Now, I am not trying to suggest in any way by this analogy that pastors now have the same kind of authority that the Apostles had then. I would earnestly deny such an abominable notion as that. I simply want to draw the analogy of distinct spheres of authority given by God to two groups, neither of which depend upon the other for its authority. Another good example of what I mean would be the authority that husbands have over their wives (see, for example, Ephesians 5:22-24). Such authority is not given to husbands by the local church as the highest authority for the Christian. Christian husbands possess this authority directly from God. And who would even think to say that the doctrine of the priesthood of all believers belies this authority? All that the doctrine of the priesthood of the believer would mean in this particular case is that husbands must exercise their authority over their wives in such a way that they do not violate this principle. This is why, for example, Peter tells husbands to live with their wives in an understanding way, "giving honor to the wife, as to the weaker vessel, and as being heirs together of the grace of life" (1 Peter 3:7). Isn't this essentially an application of the concept of the priesthood of the believer to marital relationships? I think it is. But it didn't stop Peter from telling wives to be submissive to their own husbands (vs.1).

Quote:
Would not the assembly then choose, submit, and not reaffirm unless there was reason to do so such as at 1 Tim. 5:19-20? Would this not apply to all in leadership? However, if the leadership must rotate or be affirmed periodically, why not the person they call Pastor. What is the basis for this exclusive treatment?

Frankly, one reason we prefer not to have such reaffirmations is precisely because it tends to make people in this culture think that they do, in fact, delegate their own authority to the elders. And I see no clear Scriptural warrant for such an idea. To be sure, there is a process of recognition, by which the various members of the body acknowledge the gifts and qualifications for leadership in certain men and not others (as in, for example, Acts 6, 1 Tim. 3, and Tit. 1), but this does not mean that any authority elders or deacons have comes from the congregation. When three different churches recognized -- and helped me to recognize -- my pastoral calling, they did not serve as the source of my pastoral authority. That comes directly from Christ, who gave me as a gift to the Church, as hard as that is to imagine! (See Eph. 4:11.)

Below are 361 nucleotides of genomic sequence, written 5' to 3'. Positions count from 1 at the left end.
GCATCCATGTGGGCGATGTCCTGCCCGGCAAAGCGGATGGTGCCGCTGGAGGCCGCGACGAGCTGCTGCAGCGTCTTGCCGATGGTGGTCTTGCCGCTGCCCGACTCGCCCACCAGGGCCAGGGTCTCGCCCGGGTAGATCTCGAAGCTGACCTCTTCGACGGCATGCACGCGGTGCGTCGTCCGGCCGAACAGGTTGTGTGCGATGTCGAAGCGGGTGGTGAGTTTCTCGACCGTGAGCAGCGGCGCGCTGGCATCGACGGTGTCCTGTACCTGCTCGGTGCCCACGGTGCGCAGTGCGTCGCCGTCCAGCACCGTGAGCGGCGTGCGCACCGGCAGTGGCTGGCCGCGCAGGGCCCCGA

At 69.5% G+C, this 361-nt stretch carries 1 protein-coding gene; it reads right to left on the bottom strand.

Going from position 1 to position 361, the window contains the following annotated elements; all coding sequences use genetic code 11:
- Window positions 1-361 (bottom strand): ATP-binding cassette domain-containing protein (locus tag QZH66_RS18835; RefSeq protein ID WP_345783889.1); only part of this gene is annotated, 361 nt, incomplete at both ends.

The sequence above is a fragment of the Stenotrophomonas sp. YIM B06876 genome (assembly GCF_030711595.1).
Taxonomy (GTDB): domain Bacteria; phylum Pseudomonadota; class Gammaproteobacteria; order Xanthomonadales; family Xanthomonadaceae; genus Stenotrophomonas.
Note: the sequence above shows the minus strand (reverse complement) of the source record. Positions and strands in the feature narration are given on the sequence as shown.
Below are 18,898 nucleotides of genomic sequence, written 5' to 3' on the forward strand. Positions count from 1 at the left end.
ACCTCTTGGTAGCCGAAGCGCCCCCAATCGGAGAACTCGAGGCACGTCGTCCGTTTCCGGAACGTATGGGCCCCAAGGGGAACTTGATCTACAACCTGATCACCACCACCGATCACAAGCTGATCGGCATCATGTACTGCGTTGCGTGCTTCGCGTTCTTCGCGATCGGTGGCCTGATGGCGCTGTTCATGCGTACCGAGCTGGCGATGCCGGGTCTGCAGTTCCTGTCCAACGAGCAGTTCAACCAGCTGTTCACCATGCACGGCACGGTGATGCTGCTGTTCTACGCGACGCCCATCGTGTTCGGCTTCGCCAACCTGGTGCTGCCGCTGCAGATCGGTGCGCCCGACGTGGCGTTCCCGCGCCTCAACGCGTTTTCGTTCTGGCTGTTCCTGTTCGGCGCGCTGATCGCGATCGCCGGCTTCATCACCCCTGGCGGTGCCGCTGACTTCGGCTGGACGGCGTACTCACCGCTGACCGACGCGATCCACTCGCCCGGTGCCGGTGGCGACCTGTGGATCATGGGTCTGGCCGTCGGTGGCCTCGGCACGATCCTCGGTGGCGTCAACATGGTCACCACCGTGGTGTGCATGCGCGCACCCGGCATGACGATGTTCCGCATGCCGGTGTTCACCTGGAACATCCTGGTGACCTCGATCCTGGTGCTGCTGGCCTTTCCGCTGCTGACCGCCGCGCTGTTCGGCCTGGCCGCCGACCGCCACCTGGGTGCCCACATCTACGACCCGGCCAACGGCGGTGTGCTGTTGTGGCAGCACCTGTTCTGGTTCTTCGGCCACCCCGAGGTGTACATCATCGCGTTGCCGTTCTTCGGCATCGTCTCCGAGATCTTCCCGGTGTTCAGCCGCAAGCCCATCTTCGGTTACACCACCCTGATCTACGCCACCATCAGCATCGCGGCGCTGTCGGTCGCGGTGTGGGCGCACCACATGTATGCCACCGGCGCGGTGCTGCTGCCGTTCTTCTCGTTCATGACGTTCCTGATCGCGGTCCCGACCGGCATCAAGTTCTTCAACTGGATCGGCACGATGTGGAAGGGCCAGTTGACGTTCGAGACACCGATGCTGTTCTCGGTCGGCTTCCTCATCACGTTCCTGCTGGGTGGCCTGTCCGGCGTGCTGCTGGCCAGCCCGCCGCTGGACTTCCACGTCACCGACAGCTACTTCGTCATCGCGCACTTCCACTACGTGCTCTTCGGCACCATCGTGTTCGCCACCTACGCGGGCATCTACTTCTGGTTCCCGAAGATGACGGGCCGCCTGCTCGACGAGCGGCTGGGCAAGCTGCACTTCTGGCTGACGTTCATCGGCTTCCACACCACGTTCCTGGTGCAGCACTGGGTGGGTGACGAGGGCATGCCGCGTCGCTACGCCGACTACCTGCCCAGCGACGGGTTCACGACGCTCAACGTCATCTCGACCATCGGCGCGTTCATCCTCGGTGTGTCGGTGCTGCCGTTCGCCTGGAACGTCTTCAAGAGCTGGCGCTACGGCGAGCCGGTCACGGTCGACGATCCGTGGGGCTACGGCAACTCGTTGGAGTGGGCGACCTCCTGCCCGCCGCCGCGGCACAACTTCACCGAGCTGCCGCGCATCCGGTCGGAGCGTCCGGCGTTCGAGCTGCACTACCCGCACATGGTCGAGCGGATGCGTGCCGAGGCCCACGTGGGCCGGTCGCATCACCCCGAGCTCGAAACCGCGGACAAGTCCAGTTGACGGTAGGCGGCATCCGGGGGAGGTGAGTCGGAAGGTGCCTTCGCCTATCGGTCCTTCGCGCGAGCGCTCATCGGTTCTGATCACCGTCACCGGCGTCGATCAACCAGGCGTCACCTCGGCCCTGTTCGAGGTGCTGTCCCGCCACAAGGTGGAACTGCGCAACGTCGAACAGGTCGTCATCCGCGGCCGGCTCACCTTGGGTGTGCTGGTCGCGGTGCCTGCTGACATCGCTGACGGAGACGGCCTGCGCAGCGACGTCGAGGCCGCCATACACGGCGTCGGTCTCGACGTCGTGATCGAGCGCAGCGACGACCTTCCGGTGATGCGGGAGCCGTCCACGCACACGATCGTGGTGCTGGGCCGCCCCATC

But, as I said earlier, if we did for some reason want to adopt such a reaffirmation of pastoral calling, I would strongly advocate we would treat all the elders the same way.

I will finish by saying that I recognize that I haven't taken the time to lay out the Biblical teaching on elder authority and how it is to be exercised. This was due to time constraints. If you would like a somewhat detailed defense from me of the idea that pastors do have authority, then I would recommend an article I once wrote in response to the House-Church Movement. It is entitled "Response to the House-Church Movement: Part Four: What kind of authority – if any – do elders have in the churches?" You can read it here:

http://reformedbaptist.blogspot.com/2007/09/response-to-house-church-mov...

Hope this helps.

Keith

jpeal's picture

What is best for the growth of the people of the church?
It is reasonable to say that no one man or elder board is perfect, although they, like the lay people are in the midst of being sanctified. It is also good to consider that all men have the tendency to fall into a rut over the course of years (been in a few myself). Having said this, I also want to point out that over time families will arrive new to the church, having greater abilities in ministry, communication skills, administration, come from churches where the experience and training is superior, or possess other talents valuable to the local body. In the scenario where the elder / deacon board never changes, where its members are selected exclusively from the board, and where it does not accept properly offered suggestions or ideas from outside their "ranks", the church will suffer because the valuable input of the new members are not recognized. I believe it is not just important that an elder/ deacon board stay qualified, but also be progressing by being stretched, growing Spiritually, mentally and increasing in discernment. If the men are good leaders they will have an honest assessment of their abilities and be able to acknowledge strengths in others. The humility that good leaders posses will allow them to step aside for a year to let someone new contribute to the work of the ministry, if having a place on the board is the best way for the newer member to serve the church. It is too easy for complacent pastors and elders to cling to a non-rotational system for "job security", "spot-light ownership", and other non-scriptural uses of the office. Just as there is not clear teaching on rotation of these offices, I don't see a scripture passage calling for permanent office holdings, except for the office of pastor.